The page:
Susan frowned at the interruption. “Sorry, Trent, I know you love your rocks.”
“They aren’t just rocks,” protested Trent. “They are the memories of a planet. Spores, fossils, gasses, anything can be trapped in those layers. If we want to understand a planet, we need to have those rock samples.”
“We’ll have to use the on-board lab and do the best we can, and take home what we can for analysis,” said Susan, casting a glance at Carla.
“They leave me to work with toys, and expect me to do a thorough job…” muttered Trent, then fell silent.
“If we don’t find the prior crew or their remains, we’re authorised to use the pods for returning biological samples,” said Susan. “Regardless of all that, it’s our job to finish what they started – surveying the planet.”
Carla nodded. “Better than the standard tissue sample units, it would be good to bring back whole specimens for a change.”
Does she mean alive or dead? thought Taylor with a shudder. She edged further away from Carla until her shoulder bumped into the edge of the view screen.
Susan cleared her throat. “Now, we don’t know why they stopped transmitting, or if they survived. Because it happened during the start of the Xathen war, we have to assume the Xathen could have been the cause, so we need to check for any traps the Xathen may have left behind. So far we have found nothing in orbit except the other ship’s damaged relay satellite. What’s the report, Henry?”
Henry looked up from his console. “The solar array is damaged, possibly by a small particle beam, but it could also be from a micro-meteorite. The hole’s small and clean, so it would have been moving fast. Either way it was a lucky shot. Did a good job on some of the panels, fried some of the electronics in the process, but she was functioning just enough to maintain orbit. She’ll never send a message again, though. Looks like it holed the transmit buffer memory core.”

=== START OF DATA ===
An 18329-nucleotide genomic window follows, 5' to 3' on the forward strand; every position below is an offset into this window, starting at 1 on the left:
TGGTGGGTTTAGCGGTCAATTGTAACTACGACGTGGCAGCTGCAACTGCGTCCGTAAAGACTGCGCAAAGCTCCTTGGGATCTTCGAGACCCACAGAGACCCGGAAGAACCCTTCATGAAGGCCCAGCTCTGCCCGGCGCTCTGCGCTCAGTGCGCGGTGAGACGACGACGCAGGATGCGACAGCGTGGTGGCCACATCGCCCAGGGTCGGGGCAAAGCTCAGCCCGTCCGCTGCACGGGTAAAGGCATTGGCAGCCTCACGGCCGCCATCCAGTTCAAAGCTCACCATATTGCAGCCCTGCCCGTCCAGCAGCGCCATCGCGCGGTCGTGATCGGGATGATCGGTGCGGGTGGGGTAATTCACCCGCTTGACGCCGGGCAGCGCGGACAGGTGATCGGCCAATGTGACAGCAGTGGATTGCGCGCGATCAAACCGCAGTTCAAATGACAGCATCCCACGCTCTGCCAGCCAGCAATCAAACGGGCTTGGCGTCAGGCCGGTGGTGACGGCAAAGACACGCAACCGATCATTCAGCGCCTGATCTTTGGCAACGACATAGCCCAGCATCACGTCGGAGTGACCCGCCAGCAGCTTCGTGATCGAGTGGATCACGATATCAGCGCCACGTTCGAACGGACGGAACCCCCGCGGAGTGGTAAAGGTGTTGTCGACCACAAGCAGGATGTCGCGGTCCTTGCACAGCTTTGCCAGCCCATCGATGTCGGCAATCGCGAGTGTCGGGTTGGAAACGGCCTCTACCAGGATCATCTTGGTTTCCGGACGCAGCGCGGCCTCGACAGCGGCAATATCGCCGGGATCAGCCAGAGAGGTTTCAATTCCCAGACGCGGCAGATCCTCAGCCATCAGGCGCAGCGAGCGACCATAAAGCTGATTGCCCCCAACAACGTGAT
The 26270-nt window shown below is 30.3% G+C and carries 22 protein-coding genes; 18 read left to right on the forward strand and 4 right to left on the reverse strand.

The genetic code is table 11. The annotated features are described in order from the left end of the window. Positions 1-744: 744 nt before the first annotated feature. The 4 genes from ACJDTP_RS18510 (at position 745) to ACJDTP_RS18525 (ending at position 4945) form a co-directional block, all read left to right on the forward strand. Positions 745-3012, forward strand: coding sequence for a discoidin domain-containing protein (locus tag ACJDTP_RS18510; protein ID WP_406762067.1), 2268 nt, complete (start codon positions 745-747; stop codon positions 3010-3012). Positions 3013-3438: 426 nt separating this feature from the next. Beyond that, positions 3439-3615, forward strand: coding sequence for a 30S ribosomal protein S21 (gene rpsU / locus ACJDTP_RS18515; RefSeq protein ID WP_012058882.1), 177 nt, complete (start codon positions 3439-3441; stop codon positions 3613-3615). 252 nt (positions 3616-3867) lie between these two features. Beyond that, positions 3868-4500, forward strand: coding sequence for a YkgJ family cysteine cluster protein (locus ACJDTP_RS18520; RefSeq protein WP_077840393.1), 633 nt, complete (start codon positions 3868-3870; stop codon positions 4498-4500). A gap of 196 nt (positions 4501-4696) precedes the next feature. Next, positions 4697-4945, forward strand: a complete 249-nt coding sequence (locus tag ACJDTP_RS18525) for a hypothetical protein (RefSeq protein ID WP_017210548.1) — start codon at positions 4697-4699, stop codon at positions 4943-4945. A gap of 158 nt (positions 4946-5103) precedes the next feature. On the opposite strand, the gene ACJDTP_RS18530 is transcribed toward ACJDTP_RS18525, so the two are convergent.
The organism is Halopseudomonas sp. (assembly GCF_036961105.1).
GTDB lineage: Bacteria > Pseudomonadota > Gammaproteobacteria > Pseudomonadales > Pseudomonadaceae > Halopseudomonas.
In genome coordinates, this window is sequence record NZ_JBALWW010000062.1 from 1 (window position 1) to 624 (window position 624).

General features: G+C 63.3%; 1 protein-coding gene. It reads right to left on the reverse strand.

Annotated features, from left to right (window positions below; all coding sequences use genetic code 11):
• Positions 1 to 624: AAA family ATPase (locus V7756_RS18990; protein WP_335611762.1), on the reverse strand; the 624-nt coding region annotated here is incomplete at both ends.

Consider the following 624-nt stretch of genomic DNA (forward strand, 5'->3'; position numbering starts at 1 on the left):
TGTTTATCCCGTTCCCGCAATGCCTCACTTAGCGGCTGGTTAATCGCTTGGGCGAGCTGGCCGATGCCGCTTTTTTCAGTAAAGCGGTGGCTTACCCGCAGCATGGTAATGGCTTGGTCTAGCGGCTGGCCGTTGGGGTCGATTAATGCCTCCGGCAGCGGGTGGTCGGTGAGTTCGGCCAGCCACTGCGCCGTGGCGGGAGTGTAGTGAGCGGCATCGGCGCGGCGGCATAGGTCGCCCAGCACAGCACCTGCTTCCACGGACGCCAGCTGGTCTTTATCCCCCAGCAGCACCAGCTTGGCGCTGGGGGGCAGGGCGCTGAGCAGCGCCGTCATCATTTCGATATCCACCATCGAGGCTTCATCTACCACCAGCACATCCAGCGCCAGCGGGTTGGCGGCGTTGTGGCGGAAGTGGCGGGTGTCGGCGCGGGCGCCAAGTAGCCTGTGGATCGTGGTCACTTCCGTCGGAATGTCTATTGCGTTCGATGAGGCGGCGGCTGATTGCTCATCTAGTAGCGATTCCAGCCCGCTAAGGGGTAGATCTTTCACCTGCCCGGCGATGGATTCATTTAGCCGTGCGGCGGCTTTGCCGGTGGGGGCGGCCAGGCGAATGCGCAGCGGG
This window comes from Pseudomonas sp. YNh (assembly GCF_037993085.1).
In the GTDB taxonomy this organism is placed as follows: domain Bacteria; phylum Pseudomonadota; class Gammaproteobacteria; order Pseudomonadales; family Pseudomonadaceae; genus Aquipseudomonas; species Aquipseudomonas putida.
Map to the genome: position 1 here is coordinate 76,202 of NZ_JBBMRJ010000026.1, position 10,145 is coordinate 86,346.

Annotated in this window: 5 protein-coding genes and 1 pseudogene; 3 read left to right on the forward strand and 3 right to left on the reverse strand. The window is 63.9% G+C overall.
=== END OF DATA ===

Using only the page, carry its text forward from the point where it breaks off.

Susan nodded. “Henry, please deploy a new relay satellite. No, on second thought, make it two.”
“I’m on it,” said Henry, returning his attention to his console.
“Well, that’s about it for the briefing. I recommend you review the previous ship’s logs to familiarise yourselves with what little we know about the planet, and look for any differences in the data from back then and the measurements we’re gathering. In the meantime, I’m going to have a nap. It’s time you all did some work for a change,” Susan yawned. “But before I do that, are there any comments?”
Angus spoke up. “It looks beautiful.”
Trent nodded. “She’s got fine bones. Not much in the way of major tectonic activity in its recent past that I can tell yet. But all those trees make it hard to see surface features and fault lines.”